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Data from: Spatial patterning of soil microbial communities created by fungus-farming termites

Cite this dataset

Baker, Christopher et al. (2020). Data from: Spatial patterning of soil microbial communities created by fungus-farming termites [Dataset]. Dryad.


Spatially overdispersed mounds of fungus-farming termites (Macrotermitinae) are hotspots of nutrient availability and primary productivity in tropical savannas, creating spatial heterogeneity in communities and ecosystem functions. These termites influence the local availability of nutrients in part by redistributing nutrients across the landscape, but the links between termite ecosystem engineering and the soil microbes that are the metabolic agents of nutrient cycling are little understood. We used DNA metabarcoding of soils from Odontotermes montanus mounds to examine the influence of termites on soil microbial communities in a semi-arid Kenyan savanna. We found that bacterial and fungal communities were compositionally distinct in termite-mound topsoils relative to the surrounding savanna, and that bacterial communities were more diverse on mounds. The higher microbial alpha and beta diversity associated with mounds created striking spatial patterning in microbial community composition, and boosted landscape-scale microbial richness and diversity. Selected enzyme assays revealed consistent differences in potential enzymatic activity, suggesting links between termite-induced heterogeneity in microbial community composition and the spatial distribution of ecosystem functions. We conducted a large-scale field experiment in which we attempted to simulate termites’ effects on microbes by fertilizing mound-sized patches; this altered both bacterial and fungal communities, but in a different way than natural mounds. Elevated levels of inorganic nitrogen, phosphorus, and potassium may help to explain the distinctive fungal communities in termite-mound soils, but cannot account for the distinctive bacterial communities associated with mounds.


This dataset comprises the data and code used in our paper Spatial patterning of soil microbial communities created by fungus-farming termites. These data are mainly 16S and ITS metabarcode data from Kenyan soil samples associated with Odontotermes termite mounds, or taken from a large scale field experiment involving the addition of inorganic NPK fertilizer. The data also include measurements of extracellular enzyme activity taken from a subset of the soil samples. Methods are described in our paper, in the Materials and Methods section, and in Document S1.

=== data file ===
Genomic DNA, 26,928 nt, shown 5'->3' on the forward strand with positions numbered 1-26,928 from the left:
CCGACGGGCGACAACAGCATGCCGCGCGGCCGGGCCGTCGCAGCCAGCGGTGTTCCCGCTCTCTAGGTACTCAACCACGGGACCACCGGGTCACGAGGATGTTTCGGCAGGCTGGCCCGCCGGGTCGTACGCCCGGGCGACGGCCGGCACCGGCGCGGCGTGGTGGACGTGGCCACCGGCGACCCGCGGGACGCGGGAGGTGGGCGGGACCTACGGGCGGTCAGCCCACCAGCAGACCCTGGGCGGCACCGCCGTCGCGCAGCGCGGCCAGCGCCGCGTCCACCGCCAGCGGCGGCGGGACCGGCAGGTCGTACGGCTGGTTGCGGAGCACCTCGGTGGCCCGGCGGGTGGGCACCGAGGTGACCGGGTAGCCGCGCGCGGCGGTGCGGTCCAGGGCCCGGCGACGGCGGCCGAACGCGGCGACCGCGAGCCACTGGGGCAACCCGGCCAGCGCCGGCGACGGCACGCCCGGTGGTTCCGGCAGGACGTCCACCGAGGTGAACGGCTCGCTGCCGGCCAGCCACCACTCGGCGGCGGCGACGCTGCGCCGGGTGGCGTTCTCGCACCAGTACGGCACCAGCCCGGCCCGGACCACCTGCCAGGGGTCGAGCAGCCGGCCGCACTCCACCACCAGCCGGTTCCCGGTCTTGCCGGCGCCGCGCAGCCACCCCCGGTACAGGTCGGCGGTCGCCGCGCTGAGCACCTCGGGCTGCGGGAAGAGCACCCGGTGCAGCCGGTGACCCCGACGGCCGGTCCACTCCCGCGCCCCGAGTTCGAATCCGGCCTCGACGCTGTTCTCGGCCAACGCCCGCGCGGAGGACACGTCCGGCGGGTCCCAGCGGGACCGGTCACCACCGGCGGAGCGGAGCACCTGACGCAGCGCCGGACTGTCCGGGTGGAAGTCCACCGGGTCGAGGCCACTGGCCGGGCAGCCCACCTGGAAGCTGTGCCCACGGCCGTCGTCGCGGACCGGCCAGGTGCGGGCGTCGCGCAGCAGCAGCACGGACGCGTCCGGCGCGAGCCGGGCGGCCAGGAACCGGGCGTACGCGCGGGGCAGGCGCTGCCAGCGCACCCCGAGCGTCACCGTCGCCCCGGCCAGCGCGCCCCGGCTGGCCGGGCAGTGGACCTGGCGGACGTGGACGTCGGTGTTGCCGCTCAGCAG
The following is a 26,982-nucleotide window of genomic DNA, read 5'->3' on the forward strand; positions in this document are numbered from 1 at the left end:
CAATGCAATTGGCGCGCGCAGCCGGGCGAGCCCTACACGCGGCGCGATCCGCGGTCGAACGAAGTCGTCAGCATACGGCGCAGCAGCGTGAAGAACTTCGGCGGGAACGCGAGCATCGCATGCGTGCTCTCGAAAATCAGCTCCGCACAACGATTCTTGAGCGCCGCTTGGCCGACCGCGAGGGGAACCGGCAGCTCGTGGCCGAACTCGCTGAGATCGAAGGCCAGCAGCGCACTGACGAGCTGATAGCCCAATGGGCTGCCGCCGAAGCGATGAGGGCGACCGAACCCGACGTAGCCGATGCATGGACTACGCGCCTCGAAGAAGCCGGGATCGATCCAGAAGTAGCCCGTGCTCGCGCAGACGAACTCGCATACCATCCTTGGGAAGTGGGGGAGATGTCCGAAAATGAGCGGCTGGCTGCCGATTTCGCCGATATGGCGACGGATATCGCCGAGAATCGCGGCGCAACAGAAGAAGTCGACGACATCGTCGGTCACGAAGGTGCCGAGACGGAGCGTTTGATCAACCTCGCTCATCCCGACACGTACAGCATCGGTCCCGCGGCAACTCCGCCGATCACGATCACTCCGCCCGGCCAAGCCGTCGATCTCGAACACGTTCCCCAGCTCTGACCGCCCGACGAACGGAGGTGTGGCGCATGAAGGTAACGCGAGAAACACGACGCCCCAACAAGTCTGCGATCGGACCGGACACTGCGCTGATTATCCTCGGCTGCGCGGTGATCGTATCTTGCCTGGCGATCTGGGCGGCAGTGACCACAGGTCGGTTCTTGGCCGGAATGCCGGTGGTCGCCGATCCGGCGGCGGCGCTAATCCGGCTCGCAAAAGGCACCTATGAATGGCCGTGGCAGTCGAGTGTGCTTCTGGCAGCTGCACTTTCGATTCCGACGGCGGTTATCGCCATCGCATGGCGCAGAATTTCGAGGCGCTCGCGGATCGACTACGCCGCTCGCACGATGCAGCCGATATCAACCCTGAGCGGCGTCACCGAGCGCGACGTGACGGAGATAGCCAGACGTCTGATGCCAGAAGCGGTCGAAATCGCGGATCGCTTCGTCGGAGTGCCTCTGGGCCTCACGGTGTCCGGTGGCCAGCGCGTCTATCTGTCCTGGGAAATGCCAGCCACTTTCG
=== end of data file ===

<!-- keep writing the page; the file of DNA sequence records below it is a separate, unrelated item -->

Usage notes

Files are organized in two zip files ( and in order to preserve directory structure. An accompanying readme file ( provides an overview of the dataset. includes our Illumina sequence data files and our pipeline for processing these files into OTU tables ready for analysis. The file contains details of the pipeline. The code relies primarily on the OBITools pipeline (Boyer et al. 2016) and is intended to be executed on a Linux cluster. Data, metadata and scripts are provided in their own subfolders. Additional readme files accompany the data and metadata and are placed in the respective subfolders. includes code for analyzing the processed OTU tables generated by the pipeline in, as well as the separate dataset on extracellular enzyme activity. Data and metadata are provided in their own subfolders with accompanying readme files. Code is written in R and is separated into a number of files in the scripts subfolder. Scripts produce outputs in the figures, tables, and out folders. Previous outputs are included here. Some of these outputs, particularly RData files in the out folder, are used as inputs by other scripts. The shell script provides a listing of the R scripts, and could in principle be used to run the analysis, though we anticipate that most users will be more interested in inspecting or executing smaller parts of the R code interactively.

Boyer F, Mercier C, Bonin A, et al. (2016) OBITOOLS: a UNIX-inspired software package for DNA metabarcoding. Molecular Ecology Resources 16, 176-182


National Science Foundation, Award: DEB-1355122

National Science Foundation, Award: DEB-1353781